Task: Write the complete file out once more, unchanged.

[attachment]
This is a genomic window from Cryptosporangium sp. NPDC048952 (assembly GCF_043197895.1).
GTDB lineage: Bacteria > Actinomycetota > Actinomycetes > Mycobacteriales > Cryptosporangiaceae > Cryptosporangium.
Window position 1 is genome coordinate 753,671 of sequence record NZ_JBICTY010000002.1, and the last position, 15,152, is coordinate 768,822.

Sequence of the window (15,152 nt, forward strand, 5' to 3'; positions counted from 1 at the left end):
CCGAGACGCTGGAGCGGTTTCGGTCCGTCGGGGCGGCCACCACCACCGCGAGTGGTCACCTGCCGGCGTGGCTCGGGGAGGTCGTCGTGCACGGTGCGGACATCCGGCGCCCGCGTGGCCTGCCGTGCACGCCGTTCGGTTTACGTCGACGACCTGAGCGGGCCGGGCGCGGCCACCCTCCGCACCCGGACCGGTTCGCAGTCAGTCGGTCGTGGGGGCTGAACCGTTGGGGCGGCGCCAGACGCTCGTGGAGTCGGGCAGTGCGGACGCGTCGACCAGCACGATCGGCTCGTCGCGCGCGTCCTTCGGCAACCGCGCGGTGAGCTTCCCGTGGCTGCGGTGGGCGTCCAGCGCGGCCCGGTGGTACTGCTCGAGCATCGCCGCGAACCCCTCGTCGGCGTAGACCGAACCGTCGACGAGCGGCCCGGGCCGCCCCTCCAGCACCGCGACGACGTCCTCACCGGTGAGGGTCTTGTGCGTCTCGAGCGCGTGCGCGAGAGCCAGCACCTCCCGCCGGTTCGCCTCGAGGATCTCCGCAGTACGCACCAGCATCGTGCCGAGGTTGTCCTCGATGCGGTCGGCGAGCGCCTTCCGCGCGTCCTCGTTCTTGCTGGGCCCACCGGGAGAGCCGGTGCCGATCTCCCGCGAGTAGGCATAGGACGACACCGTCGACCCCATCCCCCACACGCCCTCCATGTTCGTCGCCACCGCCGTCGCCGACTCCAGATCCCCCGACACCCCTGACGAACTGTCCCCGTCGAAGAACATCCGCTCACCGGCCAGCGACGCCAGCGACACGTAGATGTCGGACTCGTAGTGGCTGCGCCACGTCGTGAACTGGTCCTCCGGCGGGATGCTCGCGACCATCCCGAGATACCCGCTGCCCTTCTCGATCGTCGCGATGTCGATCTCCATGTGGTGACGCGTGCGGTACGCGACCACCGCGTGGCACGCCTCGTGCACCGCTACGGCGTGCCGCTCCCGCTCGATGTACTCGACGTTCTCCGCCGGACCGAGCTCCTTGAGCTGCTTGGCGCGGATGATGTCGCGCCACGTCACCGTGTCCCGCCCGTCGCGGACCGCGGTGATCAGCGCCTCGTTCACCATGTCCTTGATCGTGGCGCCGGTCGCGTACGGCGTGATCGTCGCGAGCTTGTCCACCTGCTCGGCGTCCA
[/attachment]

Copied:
This is a genomic window from Cryptosporangium sp. NPDC048952 (assembly GCF_043197895.1).
GTDB lineage: Bacteria > Actinomycetota > Actinomycetes > Mycobacteriales > Cryptosporangiaceae > Cryptosporangium.
Window position 1 is genome coordinate 753,671 of sequence record NZ_JBICTY010000002.1, and the last position, 15,152, is coordinate 768,822.

Sequence of the window (15,152 nt, forward strand, 5' to 3'; positions counted from 1 at the left end):
CCGAGACGCTGGAGCGGTTTCGGTCCGTCGGGGCGGCCACCACCACCGCGAGTGGTCACCTGCCGGCGTGGCTCGGGGAGGTCGTCGTGCACGGTGCGGACATCCGGCGCCCGCGTGGCCTGCCGTGCACGCCGTTCGGTTTACGTCGACGACCTGAGCGGGCCGGGCGCGGCCACCCTCCGCACCCGGACCGGTTCGCAGTCAGTCGGTCGTGGGGGCTGAACCGTTGGGGCGGCGCCAGACGCTCGTGGAGTCGGGCAGTGCGGACGCGTCGACCAGCACGATCGGCTCGTCGCGCGCGTCCTTCGGCAACCGCGCGGTGAGCTTCCCGTGGCTGCGGTGGGCGTCCAGCGCGGCCCGGTGGTACTGCTCGAGCATCGCCGCGAACCCCTCGTCGGCGTAGACCGAACCGTCGACGAGCGGCCCGGGCCGCCCCTCCAGCACCGCGACGACGTCCTCACCGGTGAGGGTCTTGTGCGTCTCGAGCGCGTGCGCGAGAGCCAGCACCTCCCGCCGGTTCGCCTCGAGGATCTCCGCAGTACGCACCAGCATCGTGCCGAGGTTGTCCTCGATGCGGTCGGCGAGCGCCTTCCGCGCGTCCTCGTTCTTGCTGGGCCCACCGGGAGAGCCGGTGCCGATCTCCCGCGAGTAGGCATAGGACGACACCGTCGACCCCATCCCCCACACGCCCTCCATGTTCGTCGCCACCGCCGTCGCCGACTCCAGATCCCCCGACACCCCTGACGAACTGTCCCCGTCGAAGAACATCCGCTCACCGGCCAGCGACGCCAGCGACACGTAGATGTCGGACTCGTAGTGGCTGCGCCACGTCGTGAACTGGTCCTCCGGCGGGATGCTCGCGACCATCCCGAGATACCCGCTGCCCTTCTCGATCGTCGCGATGTCGATCTCCATGTGGTGACGCGTGCGGTACGCGACCACCGCGTGGCACGCCTCGTGCACCGCTACGGCGTGCCGCTCCCGCTCGATGTACTCGACGTTCTCCGCCGGACCGAGCTCCTTGAGCTGCTTGGCGCGGATGATGTCGCGCCACGTCACCGTGTCCCGCCCGTCGCGGACCGCGGTGATCAGCGCCTCGTTCACCATGTCCTTGATCGTGGCGCCGGTCGCGTACGGCGTGATCGTCGCGAGCTTGTCCACCTGCTCGGCGTCCA